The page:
Morning standup meetings are pretty standard, even for remote teams. But what if 9 a.m. is the middle of the night for some team members? 

Geekbot is a Slack app that allows you to run asynchronous standup meetings through Slack instead of over a video call. It works by sending every team member a series of standard standup questions every morning ("what did you do yesterday?", "what do you have planned for today?", "is anything blocking your progress?") that they answer through chat.

Geekbot in action in Slack

Then, Geekbot automatically publishes everyone's answers in a designated Slack channel where management can jump in to offer someone support or ask questions. 

This means no one is left out of meetings because of time zone differences. And in my experience, asynchronous standups are more productive and streamlined than running them live anyway. Morning standups are ripe for tangents, and this takes that possibility out of the equation.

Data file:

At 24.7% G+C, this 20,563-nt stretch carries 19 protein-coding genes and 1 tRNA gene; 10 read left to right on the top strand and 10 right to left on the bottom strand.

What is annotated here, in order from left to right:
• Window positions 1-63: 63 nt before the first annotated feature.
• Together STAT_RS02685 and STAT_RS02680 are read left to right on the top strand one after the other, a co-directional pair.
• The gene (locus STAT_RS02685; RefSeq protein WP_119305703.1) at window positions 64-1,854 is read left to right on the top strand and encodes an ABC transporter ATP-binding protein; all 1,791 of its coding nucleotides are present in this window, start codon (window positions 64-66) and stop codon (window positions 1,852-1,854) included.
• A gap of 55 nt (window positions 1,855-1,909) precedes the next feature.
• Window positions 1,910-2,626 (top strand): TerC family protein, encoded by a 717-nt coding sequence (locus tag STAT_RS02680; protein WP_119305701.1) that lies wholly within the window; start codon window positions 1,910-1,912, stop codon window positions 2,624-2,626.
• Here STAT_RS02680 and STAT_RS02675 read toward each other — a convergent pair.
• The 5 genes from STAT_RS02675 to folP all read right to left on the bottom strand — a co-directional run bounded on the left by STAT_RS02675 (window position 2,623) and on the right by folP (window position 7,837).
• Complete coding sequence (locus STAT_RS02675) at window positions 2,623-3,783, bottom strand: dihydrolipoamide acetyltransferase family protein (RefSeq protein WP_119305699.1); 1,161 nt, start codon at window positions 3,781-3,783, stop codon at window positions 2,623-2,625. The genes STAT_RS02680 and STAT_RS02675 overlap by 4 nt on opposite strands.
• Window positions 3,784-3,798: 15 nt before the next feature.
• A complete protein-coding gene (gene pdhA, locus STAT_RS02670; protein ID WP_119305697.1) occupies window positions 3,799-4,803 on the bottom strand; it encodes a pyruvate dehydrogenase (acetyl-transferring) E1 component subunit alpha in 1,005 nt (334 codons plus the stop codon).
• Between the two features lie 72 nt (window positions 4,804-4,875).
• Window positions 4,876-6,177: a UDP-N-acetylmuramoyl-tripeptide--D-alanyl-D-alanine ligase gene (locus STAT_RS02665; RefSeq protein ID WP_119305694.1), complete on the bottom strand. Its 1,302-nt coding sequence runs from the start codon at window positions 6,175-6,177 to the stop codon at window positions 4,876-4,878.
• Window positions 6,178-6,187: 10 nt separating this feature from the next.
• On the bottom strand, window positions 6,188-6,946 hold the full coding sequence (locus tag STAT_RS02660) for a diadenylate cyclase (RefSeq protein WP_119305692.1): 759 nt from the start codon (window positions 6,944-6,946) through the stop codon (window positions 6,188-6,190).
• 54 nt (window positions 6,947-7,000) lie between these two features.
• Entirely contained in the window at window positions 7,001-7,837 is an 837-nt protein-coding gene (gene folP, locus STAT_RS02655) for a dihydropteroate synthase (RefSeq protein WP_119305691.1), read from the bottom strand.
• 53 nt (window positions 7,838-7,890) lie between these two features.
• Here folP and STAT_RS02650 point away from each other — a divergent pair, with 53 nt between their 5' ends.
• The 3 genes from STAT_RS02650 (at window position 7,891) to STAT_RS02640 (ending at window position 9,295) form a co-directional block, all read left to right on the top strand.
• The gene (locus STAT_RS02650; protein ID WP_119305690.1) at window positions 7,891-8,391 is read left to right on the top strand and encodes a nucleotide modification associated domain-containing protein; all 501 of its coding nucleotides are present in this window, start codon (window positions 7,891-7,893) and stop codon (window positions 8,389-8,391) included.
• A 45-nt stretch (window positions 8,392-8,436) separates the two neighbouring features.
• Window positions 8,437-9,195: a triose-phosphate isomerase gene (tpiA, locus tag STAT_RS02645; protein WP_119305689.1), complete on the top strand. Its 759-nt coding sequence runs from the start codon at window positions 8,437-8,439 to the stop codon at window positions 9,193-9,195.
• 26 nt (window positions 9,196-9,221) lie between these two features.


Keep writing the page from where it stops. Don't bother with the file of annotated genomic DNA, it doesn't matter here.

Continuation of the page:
7. Loom: Asynchronous video meetings

Asynchronous communication is great, but relying entirely on emails and chat threads for communicating can get a bit exhausting. Sometimes, a quick video call is all you need to save yourself an hour of messaging back and forth and sending screenshots. This is even more true when you're communicating across different languages. 

But time differences mean that jumping on a call isn't always convenient for both parties. Instead, you can use a tool like Loom to record an asynchronous video and send it to a colleague for them to pick them up when they're ready. It lets you record your screen and yourself at the same time, which is helpful for discussing anything technical while still being crystal clear with your communication.

Asynchronous video still gives you the benefits of face-to-face communication without having to worry about finding a time when you're both available, or worse, interrupting a developer's family dinner to show them bug you just found in the system. 

Find the right tools for your global team

Features like the ones I highlighted here do a brilliant job of removing any of the barriers involved in working as an international team. And with AI app development moving as fast as it is right now, it's likely that more and more apps will leverage artificial intelligence to fill even more of the gaps. So keep your eyes peeled. 

Related reading:

  • Why remote work makes disagreement hard—and how to do it anyway

  • 5 tips for communicating on a remote team

  • 7 strategies for running effective remote meetings